I became a teacher at age 55. It’s been daunting — and thrilling.

Asked to step into the classroom amid COVID and the nation’s racial reckoning, many arrows pointed to saying no. Two bigger arrows pointed to yes.

First Person is where Chalkbeat features personal essays by educators, students, parents, and others thinking and writing about public education.

We grappled in 2020 with a pandemic and the senseless murders of several unarmed Black men that led to social unrest in our country. The murder of Ahmaud Arbery, shot to death while jogging, hit especially close to home for me. Watching the footage of those men stalking and killing him in cold blood recalled some of the worst moments of racism in our nation’s history.

In U.S. schools, we faced the palpable social, emotional, and economic impacts of COVID, and we were moved to reckon with the ways that racism pervades every aspect of American life — including education.

A smiling man stands with his arms crossed. He is wearing a white polo shirt.
John Brown (Courtesy Photo)

It was in this context that I was asked to step into the (then virtual) classroom as an African American studies teacher at Freire Schools. I was 55 at the time and had spent many years as a basketball coach and a member of the Academic Supports team at Freire High, and decades as an associate minister at a church in West Philadelphia. Having never been a classroom teacher, I would need to begin the teacher certification process and prepare to teach a very timely course during a tumultuous time.

It was daunting — and thrilling. Many arrows pointed to saying no, but two bigger arrows pointed to yes: my faith and the needs of our students. Now, more than ever, the world needs teachers who are brave and unafraid to tackle difficult content, such as racism and antiracism.

One of our school’s academic values, as espoused by our namesake, Brazilian educator Paulo Freire, is to “make it possible for the students to become themselves.” The difficulty of students, especially Black students, “becoming themselves” in our culture cannot be overstated. Barriers in education, the economy, and elsewhere often send a message that they aren’t valued, that who they are isn’t beautiful, and that their gifts don’t have a special place in the world.

In front of me lay an immense opportunity to create a space where students’ voices were heard, where they could have a say in how they learn, and where they could practice being active, civically engaged citizens empowered to transform their communities.

As I was joining the teaching staff, the charter network was devoting significant time and resources to developing its staff to be antiracist educators. As one of 40 Freire educators to take part in a year-long training called Equity-Driven Leadership, I realized that I needed to wrestle with my ideas, perceptions, and personal experiences and consider how that impacted my teaching. Because I couldn’t help my students become themselves until I became myself as a teacher.

I did not choose teaching; teaching chose me.

Throughout the training, we discussed racism and bias in ourselves and our schools and how we could implement antiracist action in every aspect of our work. I discovered, for example, that I wasn’t always good at moving with empathy and connecting the dots between students’ in-school behavior and the adverse conditions many of them face outside of school. In my frustration with students who were disrupting the class with lots of questions, needed significant support, or were, perhaps, too quiet or disengaged, I didn’t take the necessary time to pause and ask, “Why?”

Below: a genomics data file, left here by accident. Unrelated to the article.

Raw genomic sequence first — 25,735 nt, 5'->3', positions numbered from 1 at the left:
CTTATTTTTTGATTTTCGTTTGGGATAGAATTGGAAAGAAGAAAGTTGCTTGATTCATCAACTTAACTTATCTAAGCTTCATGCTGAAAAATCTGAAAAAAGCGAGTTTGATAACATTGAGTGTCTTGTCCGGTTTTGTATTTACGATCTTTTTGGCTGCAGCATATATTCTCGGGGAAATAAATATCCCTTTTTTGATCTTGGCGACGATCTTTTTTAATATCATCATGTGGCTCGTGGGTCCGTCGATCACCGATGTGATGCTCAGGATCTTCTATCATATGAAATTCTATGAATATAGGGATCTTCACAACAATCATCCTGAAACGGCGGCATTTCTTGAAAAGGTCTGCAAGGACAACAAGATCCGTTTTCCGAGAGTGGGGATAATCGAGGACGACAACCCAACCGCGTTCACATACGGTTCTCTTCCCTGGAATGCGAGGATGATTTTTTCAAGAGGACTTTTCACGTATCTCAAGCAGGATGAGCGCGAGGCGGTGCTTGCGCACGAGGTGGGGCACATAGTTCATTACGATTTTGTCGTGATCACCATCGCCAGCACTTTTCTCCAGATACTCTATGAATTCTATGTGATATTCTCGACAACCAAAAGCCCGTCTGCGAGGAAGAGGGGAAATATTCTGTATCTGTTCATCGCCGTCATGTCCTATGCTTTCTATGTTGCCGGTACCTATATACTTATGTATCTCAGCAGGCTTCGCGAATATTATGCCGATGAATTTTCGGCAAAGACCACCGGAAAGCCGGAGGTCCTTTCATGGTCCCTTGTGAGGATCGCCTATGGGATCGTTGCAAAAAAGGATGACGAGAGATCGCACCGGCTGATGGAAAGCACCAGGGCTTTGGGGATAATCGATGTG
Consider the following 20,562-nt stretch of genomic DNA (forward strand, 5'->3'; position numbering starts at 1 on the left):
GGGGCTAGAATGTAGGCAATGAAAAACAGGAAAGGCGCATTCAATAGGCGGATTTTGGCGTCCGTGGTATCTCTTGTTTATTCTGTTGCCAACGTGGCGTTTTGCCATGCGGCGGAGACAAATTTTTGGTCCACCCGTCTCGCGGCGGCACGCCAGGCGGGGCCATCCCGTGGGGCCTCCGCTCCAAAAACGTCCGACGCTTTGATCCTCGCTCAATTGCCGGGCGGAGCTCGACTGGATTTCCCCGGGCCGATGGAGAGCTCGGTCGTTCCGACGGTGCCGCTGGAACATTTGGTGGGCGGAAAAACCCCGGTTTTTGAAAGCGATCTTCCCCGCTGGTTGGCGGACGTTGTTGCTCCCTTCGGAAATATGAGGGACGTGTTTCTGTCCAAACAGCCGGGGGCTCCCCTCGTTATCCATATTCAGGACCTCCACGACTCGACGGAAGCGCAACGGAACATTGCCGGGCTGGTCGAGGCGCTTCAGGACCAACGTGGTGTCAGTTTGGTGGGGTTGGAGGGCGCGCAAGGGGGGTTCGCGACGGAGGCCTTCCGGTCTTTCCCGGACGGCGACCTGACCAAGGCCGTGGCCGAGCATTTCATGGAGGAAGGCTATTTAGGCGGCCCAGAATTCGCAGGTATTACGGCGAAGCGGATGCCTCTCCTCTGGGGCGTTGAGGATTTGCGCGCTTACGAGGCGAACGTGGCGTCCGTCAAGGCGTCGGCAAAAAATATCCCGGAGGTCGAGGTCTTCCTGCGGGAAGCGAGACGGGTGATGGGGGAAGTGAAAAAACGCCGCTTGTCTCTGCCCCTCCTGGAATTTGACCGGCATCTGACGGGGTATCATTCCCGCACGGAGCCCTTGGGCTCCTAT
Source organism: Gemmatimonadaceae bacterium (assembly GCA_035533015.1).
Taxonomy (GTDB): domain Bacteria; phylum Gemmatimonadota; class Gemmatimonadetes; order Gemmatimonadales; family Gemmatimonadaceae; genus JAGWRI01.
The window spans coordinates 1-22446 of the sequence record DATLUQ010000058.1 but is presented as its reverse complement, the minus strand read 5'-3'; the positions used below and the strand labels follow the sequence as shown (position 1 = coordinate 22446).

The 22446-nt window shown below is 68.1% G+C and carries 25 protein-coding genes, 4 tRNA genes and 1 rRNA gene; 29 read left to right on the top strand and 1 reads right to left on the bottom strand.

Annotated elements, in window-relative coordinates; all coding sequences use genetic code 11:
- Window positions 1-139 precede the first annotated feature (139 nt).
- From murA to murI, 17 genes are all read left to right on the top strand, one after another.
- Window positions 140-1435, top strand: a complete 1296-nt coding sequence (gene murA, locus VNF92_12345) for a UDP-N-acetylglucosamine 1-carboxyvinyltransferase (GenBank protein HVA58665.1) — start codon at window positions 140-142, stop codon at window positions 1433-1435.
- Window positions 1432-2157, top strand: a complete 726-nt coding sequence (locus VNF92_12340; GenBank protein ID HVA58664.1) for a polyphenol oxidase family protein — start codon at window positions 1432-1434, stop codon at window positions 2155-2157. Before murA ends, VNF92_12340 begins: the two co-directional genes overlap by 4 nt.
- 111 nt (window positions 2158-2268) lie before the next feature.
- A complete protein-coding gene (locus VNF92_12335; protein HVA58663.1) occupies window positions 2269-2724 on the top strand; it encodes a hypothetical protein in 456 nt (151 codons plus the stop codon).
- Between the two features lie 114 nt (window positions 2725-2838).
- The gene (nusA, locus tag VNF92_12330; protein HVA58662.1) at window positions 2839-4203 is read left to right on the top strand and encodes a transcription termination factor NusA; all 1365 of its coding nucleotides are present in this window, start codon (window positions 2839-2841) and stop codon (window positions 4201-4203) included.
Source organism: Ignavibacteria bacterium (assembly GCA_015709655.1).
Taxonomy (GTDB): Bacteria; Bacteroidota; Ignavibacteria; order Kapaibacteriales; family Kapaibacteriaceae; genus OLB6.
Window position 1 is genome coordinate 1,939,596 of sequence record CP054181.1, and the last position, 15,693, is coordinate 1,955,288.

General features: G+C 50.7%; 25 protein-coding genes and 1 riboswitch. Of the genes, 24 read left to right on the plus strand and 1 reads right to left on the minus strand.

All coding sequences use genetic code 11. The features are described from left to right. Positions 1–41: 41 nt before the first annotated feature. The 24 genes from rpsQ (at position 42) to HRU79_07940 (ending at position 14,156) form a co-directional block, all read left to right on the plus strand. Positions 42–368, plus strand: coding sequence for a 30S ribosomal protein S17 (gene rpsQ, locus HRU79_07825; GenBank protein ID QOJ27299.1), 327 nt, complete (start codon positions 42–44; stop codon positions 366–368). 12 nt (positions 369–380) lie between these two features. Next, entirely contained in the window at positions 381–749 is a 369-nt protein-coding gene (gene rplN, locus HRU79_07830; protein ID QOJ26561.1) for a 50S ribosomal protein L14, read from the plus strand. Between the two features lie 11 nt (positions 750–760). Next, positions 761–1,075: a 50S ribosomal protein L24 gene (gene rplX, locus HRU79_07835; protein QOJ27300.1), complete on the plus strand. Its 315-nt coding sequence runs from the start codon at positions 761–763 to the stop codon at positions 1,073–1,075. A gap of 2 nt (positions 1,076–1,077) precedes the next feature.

The answers were often that students were wrestling with grief after losing loved ones to violence, recovering from a night of work to support their family, or facing a number of other potentially traumatic circumstances. Through training and reflection, I realized that I need to meet students where they are.

I adjusted my class curriculum and culture, and the student feedback drove home why teaching is a sacred and rewarding calling. I root my classroom in this antiracist context by keeping the intended outcome at the center of my lesson planning. The goal of each of my lessons is to ensure there is total inclusion, representation, expression, and civic engagement.

In my classroom, I’m able to show students how white supremacy has obscured their views of self and identity and their academic potential. For example, in one of my classes, I asked my students to create identity markers — how they describe themselves (e.g., religion, ethnicity, gender, sexuality) and was surprised to see them struggle.

One student noted that they could not identify their culture because they had been oppressed for so long. The history and legacy of slavery have created a situation where many students don’t know their history. Another student expressed that she was scared to share with her peers that she was biracial. I could see how stereotypes were keeping students from being their true, authentic selves. It is my job to give them the tools and knowledge to dismantle these negative beliefs and step into their full potential.

Influencing and supporting students in this way was not always in my plan. Stepping into the classroom at age 55, I was apprehensive that I did not have the instructional experience. I’ve since been amazed by the ways my life has developed and transformed.

I did not choose teaching; teaching chose me. It chose me at a time when educators are on the front lines of change when it comes to youth mental health, racial healing, and other key issues. Yes, this job is challenging, and my road here hasn’t been easy. But teaching allows me to empower our students with an understanding of their history, their excellence, and their power to build the future.

That makes it all worth it.

John Brown, 12th Grade African American Studies teacher, at Freire Charter High School in Philadelphia.